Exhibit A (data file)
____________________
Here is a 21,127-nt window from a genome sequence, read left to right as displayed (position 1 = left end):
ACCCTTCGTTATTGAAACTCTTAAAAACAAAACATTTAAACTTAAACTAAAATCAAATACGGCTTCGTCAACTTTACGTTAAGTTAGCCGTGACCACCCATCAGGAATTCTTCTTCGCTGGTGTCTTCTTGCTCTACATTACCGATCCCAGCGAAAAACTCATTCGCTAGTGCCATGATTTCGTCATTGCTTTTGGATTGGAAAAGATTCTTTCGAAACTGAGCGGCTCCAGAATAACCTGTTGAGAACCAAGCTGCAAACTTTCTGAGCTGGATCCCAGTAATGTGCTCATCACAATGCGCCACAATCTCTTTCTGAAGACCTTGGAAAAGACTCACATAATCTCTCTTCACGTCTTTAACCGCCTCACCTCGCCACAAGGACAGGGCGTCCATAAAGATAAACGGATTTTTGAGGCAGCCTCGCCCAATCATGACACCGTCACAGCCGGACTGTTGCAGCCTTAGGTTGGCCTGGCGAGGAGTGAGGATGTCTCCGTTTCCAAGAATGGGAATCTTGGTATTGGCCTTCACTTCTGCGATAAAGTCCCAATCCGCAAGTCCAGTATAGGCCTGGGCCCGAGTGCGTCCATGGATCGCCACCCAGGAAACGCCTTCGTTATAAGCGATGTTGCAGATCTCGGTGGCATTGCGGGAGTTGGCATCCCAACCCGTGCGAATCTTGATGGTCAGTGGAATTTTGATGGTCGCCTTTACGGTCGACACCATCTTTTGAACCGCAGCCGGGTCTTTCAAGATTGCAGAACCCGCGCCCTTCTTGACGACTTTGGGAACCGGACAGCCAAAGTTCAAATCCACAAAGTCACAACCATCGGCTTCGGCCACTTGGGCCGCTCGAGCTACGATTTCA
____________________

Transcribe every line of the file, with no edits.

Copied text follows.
Here is a 21,127-nt window from a genome sequence, read left to right as displayed (position 1 = left end):
ACCCTTCGTTATTGAAACTCTTAAAAACAAAACATTTAAACTTAAACTAAAATCAAATACGGCTTCGTCAACTTTACGTTAAGTTAGCCGTGACCACCCATCAGGAATTCTTCTTCGCTGGTGTCTTCTTGCTCTACATTACCGATCCCAGCGAAAAACTCATTCGCTAGTGCCATGATTTCGTCATTGCTTTTGGATTGGAAAAGATTCTTTCGAAACTGAGCGGCTCCAGAATAACCTGTTGAGAACCAAGCTGCAAACTTTCTGAGCTGGATCCCAGTAATGTGCTCATCACAATGCGCCACAATCTCTTTCTGAAGACCTTGGAAAAGACTCACATAATCTCTCTTCACGTCTTTAACCGCCTCACCTCGCCACAAGGACAGGGCGTCCATAAAGATAAACGGATTTTTGAGGCAGCCTCGCCCAATCATGACACCGTCACAGCCGGACTGTTGCAGCCTTAGGTTGGCCTGGCGAGGAGTGAGGATGTCTCCGTTTCCAAGAATGGGAATCTTGGTATTGGCCTTCACTTCTGCGATAAAGTCCCAATCCGCAAGTCCAGTATAGGCCTGGGCCCGAGTGCGTCCATGGATCGCCACCCAGGAAACGCCTTCGTTATAAGCGATGTTGCAGATCTCGGTGGCATTGCGGGAGTTGGCATCCCAACCCGTGCGAATCTTGATGGTCAGTGGAATTTTGATGGTCGCCTTTACGGTCGACACCATCTTTTGAACCGCAGCCGGGTCTTTCAAGATTGCAGAACCCGCGCCCTTCTTGACGACTTTGGGAACCGGACAGCCAAAGTTCAAATCCACAAAGTCACAACCATCGGCTTCGGCCACTTGGGCCGCTCGAGCTACGATTTCA